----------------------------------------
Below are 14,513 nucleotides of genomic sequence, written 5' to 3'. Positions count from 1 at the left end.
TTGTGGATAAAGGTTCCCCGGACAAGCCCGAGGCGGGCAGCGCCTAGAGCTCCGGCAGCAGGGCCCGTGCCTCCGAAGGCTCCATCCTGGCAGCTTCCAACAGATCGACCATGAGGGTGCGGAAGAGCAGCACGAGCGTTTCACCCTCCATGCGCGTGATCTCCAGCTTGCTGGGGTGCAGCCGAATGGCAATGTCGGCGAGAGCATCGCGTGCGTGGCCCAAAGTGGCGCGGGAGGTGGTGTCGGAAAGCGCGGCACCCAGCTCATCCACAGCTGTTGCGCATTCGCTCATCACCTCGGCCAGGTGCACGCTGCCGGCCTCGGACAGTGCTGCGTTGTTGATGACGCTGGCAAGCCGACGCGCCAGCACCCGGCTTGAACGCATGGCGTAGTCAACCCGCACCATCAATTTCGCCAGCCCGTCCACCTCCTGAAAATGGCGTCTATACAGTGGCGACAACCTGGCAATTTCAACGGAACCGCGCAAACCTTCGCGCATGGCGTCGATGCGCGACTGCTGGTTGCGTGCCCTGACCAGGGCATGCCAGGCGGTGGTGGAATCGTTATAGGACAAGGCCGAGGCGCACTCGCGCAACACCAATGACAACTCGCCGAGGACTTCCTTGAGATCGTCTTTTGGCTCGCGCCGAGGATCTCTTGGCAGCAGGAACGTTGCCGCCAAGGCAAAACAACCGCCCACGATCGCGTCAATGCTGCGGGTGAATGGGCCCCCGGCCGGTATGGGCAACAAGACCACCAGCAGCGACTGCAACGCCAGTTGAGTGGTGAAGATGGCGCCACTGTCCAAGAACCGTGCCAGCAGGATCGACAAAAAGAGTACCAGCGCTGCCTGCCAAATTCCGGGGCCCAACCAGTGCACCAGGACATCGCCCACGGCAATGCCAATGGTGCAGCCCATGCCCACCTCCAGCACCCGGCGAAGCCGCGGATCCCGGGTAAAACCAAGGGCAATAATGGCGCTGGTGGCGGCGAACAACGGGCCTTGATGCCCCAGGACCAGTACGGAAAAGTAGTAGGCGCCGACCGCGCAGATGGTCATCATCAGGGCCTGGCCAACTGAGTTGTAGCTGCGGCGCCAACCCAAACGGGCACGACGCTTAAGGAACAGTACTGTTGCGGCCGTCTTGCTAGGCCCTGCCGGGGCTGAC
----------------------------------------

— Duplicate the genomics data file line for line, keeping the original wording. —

Below are 14,513 nucleotides of genomic sequence, written 5' to 3'. Positions count from 1 at the left end.
TTGTGGATAAAGGTTCCCCGGACAAGCCCGAGGCGGGCAGCGCCTAGAGCTCCGGCAGCAGGGCCCGTGCCTCCGAAGGCTCCATCCTGGCAGCTTCCAACAGATCGACCATGAGGGTGCGGAAGAGCAGCACGAGCGTTTCACCCTCCATGCGCGTGATCTCCAGCTTGCTGGGGTGCAGCCGAATGGCAATGTCGGCGAGAGCATCGCGTGCGTGGCCCAAAGTGGCGCGGGAGGTGGTGTCGGAAAGCGCGGCACCCAGCTCATCCACAGCTGTTGCGCATTCGCTCATCACCTCGGCCAGGTGCACGCTGCCGGCCTCGGACAGTGCTGCGTTGTTGATGACGCTGGCAAGCCGACGCGCCAGCACCCGGCTTGAACGCATGGCGTAGTCAACCCGCACCATCAATTTCGCCAGCCCGTCCACCTCCTGAAAATGGCGTCTATACAGTGGCGACAACCTGGCAATTTCAACGGAACCGCGCAAACCTTCGCGCATGGCGTCGATGCGCGACTGCTGGTTGCGTGCCCTGACCAGGGCATGCCAGGCGGTGGTGGAATCGTTATAGGACAAGGCCGAGGCGCACTCGCGCAACACCAATGACAACTCGCCGAGGACTTCCTTGAGATCGTCTTTTGGCTCGCGCCGAGGATCTCTTGGCAGCAGGAACGTTGCCGCCAAGGCAAAACAACCGCCCACGATCGCGTCAATGCTGCGGGTGAATGGGCCCCCGGCCGGTATGGGCAACAAGACCACCAGCAGCGACTGCAACGCCAGTTGAGTGGTGAAGATGGCGCCACTGTCCAAGAACCGTGCCAGCAGGATCGACAAAAAGAGTACCAGCGCTGCCTGCCAAATTCCGGGGCCCAACCAGTGCACCAGGACATCGCCCACGGCAATGCCAATGGTGCAGCCCATGCCCACCTCCAGCACCCGGCGAAGCCGCGGATCCCGGGTAAAACCAAGGGCAATAATGGCGCTGGTGGCGGCGAACAACGGGCCTTGATGCCCCAGGACCAGTACGGAAAAGTAGTAGGCGCCGACCGCGCAGATGGTCATCATCAGGGCCTGGCCAACTGAGTTGTAGCTGCGGCGCCAACCCAAACGGGCACGACGCTTAAGGAACAGTACTGTTGCGGCCGTCTTGCTAGGCCCTGCCGGGGCTGAC